Friday, July 9, 2010
My new place has very limited wall space, 25 windows—and no closets. There are 3 walls that are "full walls" floor to ceiling. Of which, two are ear-marked for closet construction. But around the perimeter of the unit runs the heating pipes and a half wall, sitting underneath the 25 windows.
Hence, the credenza becomes a fantastic furniture option for both storage and as room dividers.
I bought my first via Craiglist for a fair price for the quality of the construction. I bought another for an super price at the MIT Furniture Exchange (considering it has beautiful tambour doors). The third I found for an AMAZING price ($10), with a catch—it was missing the shelves, 5 of the 8 shelf pegs, and doors. And, the back has holes cut from the low-grade plywood.
Thanks to my dad and his collection of scrap wood, he has made a shelf and doors. To stay a bit authentic to the period, I will cover the doors with cloth. And add finger pulls. I will take a photo when the project is complete.
In the meantime, enjoy the sketches I made, and instructions to my dad. As I said, he ended up using scrap wood and not buying inferior stuff from Lowe's.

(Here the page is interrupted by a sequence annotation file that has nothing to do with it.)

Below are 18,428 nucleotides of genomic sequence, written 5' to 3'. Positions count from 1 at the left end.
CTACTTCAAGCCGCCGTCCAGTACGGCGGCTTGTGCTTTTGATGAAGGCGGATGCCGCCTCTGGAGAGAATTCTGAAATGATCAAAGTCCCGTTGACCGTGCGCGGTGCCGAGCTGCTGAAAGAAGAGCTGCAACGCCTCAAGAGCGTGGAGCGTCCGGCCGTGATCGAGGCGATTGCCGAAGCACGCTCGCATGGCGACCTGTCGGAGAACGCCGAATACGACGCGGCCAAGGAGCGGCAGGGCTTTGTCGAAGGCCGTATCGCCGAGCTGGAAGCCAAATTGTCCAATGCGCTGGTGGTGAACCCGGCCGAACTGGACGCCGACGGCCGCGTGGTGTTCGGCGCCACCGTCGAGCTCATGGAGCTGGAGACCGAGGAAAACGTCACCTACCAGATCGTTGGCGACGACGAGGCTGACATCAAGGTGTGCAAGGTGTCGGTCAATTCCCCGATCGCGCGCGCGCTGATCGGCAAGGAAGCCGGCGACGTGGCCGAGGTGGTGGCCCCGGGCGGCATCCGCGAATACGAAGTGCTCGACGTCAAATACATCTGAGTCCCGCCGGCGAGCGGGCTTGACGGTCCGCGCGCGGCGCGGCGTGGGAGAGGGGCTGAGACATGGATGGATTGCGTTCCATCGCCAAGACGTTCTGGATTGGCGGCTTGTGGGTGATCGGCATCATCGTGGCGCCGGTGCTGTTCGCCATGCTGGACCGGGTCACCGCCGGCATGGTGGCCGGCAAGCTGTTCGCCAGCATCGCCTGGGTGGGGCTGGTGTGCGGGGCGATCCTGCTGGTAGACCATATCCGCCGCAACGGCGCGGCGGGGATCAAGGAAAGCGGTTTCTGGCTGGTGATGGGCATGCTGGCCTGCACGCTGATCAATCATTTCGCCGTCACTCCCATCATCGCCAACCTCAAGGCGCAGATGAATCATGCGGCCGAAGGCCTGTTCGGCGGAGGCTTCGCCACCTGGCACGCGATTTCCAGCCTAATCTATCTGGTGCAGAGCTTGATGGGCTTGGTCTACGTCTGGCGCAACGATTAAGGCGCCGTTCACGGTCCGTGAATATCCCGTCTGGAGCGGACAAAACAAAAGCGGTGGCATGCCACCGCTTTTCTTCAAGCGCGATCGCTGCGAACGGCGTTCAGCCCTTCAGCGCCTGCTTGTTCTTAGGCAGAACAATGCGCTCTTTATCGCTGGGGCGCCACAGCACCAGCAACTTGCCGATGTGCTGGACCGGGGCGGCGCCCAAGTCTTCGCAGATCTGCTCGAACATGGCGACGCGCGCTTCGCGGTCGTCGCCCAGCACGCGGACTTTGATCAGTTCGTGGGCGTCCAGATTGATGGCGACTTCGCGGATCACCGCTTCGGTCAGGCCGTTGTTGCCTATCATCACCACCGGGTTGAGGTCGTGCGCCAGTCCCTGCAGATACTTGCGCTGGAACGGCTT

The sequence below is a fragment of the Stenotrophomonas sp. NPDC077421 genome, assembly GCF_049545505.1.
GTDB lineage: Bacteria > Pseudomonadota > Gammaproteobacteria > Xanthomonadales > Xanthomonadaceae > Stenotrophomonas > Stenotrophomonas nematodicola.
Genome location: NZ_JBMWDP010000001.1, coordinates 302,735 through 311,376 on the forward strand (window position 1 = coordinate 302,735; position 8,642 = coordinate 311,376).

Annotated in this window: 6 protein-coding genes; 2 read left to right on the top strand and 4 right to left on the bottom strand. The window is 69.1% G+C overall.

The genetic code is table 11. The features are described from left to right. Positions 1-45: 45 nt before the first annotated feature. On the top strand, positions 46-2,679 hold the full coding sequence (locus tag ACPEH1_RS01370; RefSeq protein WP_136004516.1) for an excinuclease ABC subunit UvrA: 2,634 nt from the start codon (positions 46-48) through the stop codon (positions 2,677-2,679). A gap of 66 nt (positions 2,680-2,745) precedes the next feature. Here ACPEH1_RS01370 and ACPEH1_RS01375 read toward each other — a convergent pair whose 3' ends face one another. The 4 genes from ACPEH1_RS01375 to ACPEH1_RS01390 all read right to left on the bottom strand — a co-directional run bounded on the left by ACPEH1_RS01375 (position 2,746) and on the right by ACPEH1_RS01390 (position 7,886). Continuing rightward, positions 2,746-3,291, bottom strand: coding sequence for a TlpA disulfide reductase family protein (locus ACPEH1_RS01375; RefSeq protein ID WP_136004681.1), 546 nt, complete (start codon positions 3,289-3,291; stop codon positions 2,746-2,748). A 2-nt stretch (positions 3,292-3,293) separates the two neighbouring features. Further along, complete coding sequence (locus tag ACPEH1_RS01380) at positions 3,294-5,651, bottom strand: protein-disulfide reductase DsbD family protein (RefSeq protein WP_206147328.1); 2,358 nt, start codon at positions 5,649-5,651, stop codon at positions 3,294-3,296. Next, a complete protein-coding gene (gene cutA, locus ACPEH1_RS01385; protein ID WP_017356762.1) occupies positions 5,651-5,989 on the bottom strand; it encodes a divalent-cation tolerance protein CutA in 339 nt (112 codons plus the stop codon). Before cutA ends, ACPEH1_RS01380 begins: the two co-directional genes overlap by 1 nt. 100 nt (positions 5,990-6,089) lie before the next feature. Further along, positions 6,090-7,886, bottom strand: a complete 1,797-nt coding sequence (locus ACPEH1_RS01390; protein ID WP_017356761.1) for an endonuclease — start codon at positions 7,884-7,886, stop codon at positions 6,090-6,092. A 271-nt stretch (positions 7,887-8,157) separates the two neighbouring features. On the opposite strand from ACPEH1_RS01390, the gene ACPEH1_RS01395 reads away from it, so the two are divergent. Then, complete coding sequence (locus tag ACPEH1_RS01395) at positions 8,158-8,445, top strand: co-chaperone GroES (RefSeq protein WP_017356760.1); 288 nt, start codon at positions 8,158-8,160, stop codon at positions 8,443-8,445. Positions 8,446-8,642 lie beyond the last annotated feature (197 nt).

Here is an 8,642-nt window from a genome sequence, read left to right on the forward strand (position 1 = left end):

Interior: I took a wooden dowell and made 5 shelf pegs. My dad made me 2 shelves, so it's wonderfully functional.
Back: I folded the edges of a piece of natural burlap and stapled to the back. I replaced the poorly-fitting make-shift cross board with a properly fitting one, and covered it with the same burlap. Now, the piece looks clean and neutral from the back and can be used as a room divider should I wish to.
Front: My dad made 2 doors from scrap plywood, and bevelled the bottoms so they would fit into the rubber-lined slider track. I wrapped them in "celery" colored burlap (period-appropriate grasscloth is tough to find in the colors I wanted!), added the finger pulls and inserted.
Now, I think this Canadian-made Paul McCobb-esque credenza looks far from perfect, but fantastic.